Instructional leadership characteristics of Montana principals from low achieving and high achieving high schools
Stephens, Tracey Ann Kinney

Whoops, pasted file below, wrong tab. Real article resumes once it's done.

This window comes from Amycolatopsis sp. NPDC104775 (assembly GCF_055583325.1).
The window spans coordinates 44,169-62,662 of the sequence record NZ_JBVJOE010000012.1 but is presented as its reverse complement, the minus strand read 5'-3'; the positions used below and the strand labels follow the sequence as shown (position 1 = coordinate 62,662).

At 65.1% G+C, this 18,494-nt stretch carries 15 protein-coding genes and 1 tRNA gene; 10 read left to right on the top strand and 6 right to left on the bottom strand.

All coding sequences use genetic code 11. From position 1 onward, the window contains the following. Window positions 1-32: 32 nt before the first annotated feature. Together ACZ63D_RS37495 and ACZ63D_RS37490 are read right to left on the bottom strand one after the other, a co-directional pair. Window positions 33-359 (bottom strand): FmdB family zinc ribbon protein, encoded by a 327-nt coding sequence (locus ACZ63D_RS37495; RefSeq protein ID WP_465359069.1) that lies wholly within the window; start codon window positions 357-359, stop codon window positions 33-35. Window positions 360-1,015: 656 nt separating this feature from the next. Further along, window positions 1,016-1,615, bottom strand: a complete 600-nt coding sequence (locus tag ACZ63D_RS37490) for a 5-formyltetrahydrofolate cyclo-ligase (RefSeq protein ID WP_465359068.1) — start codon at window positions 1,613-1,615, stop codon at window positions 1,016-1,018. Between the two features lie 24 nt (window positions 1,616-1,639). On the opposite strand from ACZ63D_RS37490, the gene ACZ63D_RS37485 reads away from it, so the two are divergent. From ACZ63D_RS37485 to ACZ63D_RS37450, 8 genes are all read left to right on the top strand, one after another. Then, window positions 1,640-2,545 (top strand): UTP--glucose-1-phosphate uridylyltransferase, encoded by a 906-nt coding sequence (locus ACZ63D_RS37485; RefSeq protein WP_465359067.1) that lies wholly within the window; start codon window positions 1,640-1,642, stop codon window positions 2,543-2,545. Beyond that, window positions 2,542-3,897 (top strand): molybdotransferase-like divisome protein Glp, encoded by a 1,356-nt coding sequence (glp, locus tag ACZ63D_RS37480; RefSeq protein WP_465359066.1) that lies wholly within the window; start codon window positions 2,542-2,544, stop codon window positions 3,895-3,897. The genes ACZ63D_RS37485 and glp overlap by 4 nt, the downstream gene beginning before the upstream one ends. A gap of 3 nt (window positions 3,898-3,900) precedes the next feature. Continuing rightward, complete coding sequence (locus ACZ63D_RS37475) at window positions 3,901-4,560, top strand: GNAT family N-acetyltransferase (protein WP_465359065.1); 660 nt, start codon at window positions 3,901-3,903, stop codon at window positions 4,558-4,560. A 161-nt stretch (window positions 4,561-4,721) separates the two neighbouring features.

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The problem addressed in this study was the relationship between teachers’ perceptions of instructional leadership characteristics of Montana principals from high achieving schools and low achieving schools was not known. Design, controls, and data analysis was based on quantitative student achievement data from the Iowa Test of Educational Development as the dependent variable and teacher perceptions of instructional leadership characteristics of their principals as the independent variable. A total of 510 teachers from 24 Montana high schools participated in this study. Teachers completed the Principal as an Instructional Resource Questionnaire, which was based on instructional leadership characteristics of principals in the categories of: (1) resource provider, (2) instructional resource, (3) communicator, and (4) visible presence as defined by Smith and Andrews (1989). Significant differences were found in teachers’ perceptions of instructional leadership characteristics of their principals in several statements that described the principal as communicator and the principal as visible presence. Also, teachers generally did not agree that principals made frequent classroom observations or that improved instructional practices resulted from interactions with their principal. The little time that high school principals spend in classrooms may be due to their uncertainty of what to look for or how to intervene or to their inability to reduce demands and constraints of their everyday work so as to expand the margin of choices that truly enhance the overall effectiveness of a school. The practices associated with the principal as a communicator and as a visible presence, coupled with making frequent classroom observations, are very interrelated and very dependent on the successful practice of the other. The principal must first gain knowledge of the teaching and learning that occurs in their school. From this information, the principal can then develop a vision for student achievement, which must be effectively and continuously communicated.